Croatia enters Eurozone, Schengen area

AP

Croatia switched to the Euro and entered the passport-free Schengen area on 1 January 2023, two major milestones for the country after joining the EU nearly a decade ago.

At midnight local time, the Balkan nation said goodbye to its Kuna currency to become the 20th member of the eurozone.

It also became the 27th nation in the passport-free Schengen zone, the world's largest, which enables more than 400 million people to move freely around its members.

Experts say the adoption of the euro will help shield Croatia's economy at a time when inflation is soaring worldwide after Russia's invasion of Ukraine sent food and fuel prices through the roof.

But feelings among Croatians are mixed: while they welcome the end of border controls, some worry about the euro switch, with right-wing opposition groups saying it only benefits large countries such as Germany and France.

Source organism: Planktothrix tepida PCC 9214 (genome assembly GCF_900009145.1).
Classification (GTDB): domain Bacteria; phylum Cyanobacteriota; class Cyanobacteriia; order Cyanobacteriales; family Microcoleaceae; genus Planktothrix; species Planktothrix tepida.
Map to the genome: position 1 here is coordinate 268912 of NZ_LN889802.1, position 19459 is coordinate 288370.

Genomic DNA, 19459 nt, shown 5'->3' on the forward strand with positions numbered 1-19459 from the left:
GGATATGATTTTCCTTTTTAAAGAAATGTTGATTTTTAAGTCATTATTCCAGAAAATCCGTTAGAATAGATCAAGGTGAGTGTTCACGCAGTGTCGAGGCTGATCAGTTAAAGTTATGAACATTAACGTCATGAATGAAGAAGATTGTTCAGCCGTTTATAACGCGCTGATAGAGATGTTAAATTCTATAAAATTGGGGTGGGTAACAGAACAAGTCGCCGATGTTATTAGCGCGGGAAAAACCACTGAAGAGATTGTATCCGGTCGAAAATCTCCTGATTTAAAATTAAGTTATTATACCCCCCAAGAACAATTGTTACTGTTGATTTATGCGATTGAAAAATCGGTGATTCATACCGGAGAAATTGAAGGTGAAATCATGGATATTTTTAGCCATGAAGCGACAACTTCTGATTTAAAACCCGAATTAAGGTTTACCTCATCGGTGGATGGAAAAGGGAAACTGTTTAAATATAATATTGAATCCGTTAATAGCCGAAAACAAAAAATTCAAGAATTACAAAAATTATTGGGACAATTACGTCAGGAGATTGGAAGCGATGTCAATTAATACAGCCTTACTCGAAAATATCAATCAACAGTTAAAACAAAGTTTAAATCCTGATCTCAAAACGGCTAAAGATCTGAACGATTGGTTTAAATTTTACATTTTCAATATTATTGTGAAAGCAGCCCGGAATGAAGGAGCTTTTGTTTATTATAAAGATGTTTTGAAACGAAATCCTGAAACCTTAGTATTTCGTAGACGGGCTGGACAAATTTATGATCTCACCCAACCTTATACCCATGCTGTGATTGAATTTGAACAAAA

"We will cry for our Kuna, prices will soar," said Drazen Golemac, a 63-year-old pensioner from Zagreb.

Many Croatians fear that the introduction of the euro will lead to a hike in prices, in particular that businesses will round up prices when they convert.

'Elite club'

Use of the euro is already widespread in Croatia.

Croatians have long valued their most precious assets such as cars and apartments in euros, displaying a lack of confidence in the local currency.

(With AFP)


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